Improve balance and transfers
The patient is allowed to sit in a wheelchair from the first day provided that he is alert and cooperative. Transfer to the wheelchair from the bed may be achieved by a backward or a sideways transfer with the help of a sliding board. A sideways transfer is easier to the side of the remaining leg. Double amputees transfer forwards to the bed or toilet because a sideways transfer requires much more strength. Once the method of transfer has been determined, all team members must use the same method to reinforce it. Following transfers the patient is taught how to maneuver the wheelchair. This will enable him to move around the ward and give the patient a sense of freedom. Balance in sitting can be improved by encouraging balance reactions by tapping the patient in all directions, or by trunk stabilizations if the patient is unsteady. Later use can be made of a balance (wobble) board for advanced balance work.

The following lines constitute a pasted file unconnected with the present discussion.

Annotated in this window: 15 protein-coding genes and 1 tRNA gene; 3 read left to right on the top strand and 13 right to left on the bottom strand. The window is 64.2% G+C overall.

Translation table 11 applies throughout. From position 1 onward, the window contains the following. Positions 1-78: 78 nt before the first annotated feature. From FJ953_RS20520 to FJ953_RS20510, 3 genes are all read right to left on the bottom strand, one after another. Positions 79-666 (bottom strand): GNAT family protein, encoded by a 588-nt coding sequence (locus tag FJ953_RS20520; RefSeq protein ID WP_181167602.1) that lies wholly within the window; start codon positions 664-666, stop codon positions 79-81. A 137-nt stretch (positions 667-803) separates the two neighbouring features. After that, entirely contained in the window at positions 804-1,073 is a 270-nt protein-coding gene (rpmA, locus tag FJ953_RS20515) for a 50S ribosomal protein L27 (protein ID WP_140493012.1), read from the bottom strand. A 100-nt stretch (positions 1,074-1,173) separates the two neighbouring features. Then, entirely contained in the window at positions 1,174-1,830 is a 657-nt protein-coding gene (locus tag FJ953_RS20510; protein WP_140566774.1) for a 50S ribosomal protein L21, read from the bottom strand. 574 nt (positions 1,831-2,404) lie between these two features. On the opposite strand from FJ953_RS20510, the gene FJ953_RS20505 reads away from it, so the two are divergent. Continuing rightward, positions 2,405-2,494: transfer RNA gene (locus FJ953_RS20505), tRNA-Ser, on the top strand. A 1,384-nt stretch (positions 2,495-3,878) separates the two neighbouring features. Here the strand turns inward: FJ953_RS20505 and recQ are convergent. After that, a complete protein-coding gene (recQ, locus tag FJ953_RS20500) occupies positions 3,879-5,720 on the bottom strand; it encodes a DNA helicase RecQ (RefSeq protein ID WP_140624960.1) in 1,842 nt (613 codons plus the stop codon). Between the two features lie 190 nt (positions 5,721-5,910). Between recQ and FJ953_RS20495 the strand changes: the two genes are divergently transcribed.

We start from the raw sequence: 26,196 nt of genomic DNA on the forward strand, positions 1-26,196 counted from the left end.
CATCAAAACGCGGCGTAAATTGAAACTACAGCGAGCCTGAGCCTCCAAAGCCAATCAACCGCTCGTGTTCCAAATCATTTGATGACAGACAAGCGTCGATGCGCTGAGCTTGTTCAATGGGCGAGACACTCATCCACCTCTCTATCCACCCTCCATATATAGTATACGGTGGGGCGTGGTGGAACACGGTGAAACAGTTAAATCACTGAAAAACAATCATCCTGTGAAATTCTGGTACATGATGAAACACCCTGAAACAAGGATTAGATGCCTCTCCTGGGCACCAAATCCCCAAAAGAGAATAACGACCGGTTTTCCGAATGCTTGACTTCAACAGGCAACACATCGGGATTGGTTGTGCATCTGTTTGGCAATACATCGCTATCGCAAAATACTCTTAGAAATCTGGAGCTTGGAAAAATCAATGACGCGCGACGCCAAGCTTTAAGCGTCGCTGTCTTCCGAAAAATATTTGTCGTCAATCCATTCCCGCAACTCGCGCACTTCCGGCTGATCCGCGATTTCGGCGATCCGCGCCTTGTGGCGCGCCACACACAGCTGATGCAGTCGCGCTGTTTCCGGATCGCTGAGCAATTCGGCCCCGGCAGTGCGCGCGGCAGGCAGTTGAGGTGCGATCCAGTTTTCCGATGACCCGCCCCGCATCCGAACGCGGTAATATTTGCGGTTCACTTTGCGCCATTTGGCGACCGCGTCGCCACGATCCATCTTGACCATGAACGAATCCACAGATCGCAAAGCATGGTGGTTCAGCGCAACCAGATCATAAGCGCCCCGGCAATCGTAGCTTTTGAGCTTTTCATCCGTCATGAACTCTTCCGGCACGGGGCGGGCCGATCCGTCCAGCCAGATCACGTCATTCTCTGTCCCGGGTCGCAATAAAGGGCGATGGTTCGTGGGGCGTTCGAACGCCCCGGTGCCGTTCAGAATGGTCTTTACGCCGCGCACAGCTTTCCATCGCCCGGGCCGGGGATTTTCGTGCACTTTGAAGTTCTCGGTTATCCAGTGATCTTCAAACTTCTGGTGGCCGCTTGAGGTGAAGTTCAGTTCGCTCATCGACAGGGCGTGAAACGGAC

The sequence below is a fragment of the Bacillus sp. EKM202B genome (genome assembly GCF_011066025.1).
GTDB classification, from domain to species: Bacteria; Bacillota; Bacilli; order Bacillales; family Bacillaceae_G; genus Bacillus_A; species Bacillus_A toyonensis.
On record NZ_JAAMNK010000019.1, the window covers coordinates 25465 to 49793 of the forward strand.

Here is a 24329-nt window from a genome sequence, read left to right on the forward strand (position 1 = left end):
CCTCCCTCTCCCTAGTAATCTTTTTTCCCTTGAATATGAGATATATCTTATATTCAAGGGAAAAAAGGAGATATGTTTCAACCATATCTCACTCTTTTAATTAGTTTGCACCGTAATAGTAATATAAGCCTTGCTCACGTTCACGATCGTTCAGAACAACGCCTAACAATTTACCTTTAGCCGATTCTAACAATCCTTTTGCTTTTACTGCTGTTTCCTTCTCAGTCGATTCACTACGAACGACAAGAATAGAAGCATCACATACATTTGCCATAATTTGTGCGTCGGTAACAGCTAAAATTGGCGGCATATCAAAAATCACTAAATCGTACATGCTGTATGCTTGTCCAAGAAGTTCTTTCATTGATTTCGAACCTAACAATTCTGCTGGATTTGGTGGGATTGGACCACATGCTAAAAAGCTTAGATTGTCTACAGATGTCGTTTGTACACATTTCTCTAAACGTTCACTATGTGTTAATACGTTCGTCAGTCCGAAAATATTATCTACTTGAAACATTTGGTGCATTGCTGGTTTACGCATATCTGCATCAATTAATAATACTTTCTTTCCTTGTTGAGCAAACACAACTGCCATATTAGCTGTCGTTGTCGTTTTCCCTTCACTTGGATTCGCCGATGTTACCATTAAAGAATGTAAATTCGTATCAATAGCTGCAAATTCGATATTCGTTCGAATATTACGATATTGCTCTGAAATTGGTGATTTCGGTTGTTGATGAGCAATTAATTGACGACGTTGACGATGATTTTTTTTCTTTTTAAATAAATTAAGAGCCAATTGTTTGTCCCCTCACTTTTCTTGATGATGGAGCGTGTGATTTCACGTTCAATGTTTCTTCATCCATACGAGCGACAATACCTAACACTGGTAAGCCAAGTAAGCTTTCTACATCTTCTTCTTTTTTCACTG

Walking without a prosthesis
When the wound is healed the patient has the stump firmly supported with compression socks or a bandage and gait training can be done in the parallel bars. The patient can progress to a frame or crutches depending on stability. This form of mobility may be useful for the patient to move around the home because it may be easier and faster than using a prosthesis and all rooms may not be accessible to a wheelchair.
Restore functional independence
As soon as the patient is able, functional training should be carried out in the physiotherapy department approximately 4–6 days post–operatively. The patient is encouraged to dress each day and propel himself in a wheelchair to the department. The exercise program should now consist of resisted pulley work, mat exercise, slow reversal and repeated contractions to the trunk and limbs, spring resistance. During this time the occupational therapist will help the patient with any dressing difficulties, teach bath transfers and provide cooking practice. The patient must be encouraged to be as independent as possible.